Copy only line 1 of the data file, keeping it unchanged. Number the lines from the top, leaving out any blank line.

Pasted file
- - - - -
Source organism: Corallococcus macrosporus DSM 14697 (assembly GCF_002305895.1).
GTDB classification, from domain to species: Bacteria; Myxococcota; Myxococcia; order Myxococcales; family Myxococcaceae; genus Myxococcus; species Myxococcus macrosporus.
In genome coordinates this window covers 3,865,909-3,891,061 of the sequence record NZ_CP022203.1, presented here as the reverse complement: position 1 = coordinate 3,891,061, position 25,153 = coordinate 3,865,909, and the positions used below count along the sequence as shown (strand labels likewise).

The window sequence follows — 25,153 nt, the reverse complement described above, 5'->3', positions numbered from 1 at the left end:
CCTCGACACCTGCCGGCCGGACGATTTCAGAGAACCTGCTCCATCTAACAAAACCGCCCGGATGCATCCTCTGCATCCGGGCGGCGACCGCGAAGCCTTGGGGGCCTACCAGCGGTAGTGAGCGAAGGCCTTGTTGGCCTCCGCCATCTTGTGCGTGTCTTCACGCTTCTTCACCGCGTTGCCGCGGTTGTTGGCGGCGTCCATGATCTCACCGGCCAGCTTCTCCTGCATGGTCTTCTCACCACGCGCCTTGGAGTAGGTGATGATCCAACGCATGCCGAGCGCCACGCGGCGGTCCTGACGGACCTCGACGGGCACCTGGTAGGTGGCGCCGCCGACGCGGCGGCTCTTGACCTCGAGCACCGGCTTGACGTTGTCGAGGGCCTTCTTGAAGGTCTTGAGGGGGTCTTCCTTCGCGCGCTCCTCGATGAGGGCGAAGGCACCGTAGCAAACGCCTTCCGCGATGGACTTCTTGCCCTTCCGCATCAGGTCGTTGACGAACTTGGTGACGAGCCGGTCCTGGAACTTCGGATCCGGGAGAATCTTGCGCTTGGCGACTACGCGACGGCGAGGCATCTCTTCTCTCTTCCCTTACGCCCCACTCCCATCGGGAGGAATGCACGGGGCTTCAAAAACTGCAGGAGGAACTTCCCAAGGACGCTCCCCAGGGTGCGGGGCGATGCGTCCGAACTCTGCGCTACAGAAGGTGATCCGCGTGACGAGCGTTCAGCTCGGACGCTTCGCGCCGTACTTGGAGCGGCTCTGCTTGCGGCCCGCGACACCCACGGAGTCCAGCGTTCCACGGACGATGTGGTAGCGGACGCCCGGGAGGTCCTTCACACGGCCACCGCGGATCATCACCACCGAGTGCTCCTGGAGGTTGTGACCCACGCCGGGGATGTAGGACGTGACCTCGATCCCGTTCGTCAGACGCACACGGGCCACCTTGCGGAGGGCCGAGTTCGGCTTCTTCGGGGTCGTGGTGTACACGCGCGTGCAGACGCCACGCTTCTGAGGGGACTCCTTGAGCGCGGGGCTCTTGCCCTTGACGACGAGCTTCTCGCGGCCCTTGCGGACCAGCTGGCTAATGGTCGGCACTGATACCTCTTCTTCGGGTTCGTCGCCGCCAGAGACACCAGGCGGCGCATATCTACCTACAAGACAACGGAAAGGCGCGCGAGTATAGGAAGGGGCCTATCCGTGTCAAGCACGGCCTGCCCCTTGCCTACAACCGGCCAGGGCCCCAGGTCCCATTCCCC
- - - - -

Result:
Source organism: Corallococcus macrosporus DSM 14697 (assembly GCF_002305895.1).